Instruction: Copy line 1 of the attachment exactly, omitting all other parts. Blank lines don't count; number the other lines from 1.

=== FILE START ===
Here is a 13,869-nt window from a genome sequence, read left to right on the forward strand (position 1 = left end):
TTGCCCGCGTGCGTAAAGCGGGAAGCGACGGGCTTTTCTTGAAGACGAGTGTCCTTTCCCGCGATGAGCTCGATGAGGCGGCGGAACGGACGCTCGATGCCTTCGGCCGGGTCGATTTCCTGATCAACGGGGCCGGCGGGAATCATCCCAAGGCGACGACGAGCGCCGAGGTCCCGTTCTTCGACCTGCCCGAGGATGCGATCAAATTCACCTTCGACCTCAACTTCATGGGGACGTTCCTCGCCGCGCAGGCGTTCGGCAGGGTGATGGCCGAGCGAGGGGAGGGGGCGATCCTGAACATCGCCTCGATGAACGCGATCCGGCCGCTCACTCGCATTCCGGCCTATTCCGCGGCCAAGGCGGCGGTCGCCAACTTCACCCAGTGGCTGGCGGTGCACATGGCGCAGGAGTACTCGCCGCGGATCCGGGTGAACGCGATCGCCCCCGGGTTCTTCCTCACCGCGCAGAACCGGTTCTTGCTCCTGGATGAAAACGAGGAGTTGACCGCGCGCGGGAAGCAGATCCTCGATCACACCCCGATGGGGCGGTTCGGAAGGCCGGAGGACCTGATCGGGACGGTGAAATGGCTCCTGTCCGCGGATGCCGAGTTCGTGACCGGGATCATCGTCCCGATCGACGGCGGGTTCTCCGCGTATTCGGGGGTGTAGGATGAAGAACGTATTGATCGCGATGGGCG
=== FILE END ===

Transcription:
Here is a 13,869-nt window from a genome sequence, read left to right on the forward strand (position 1 = left end):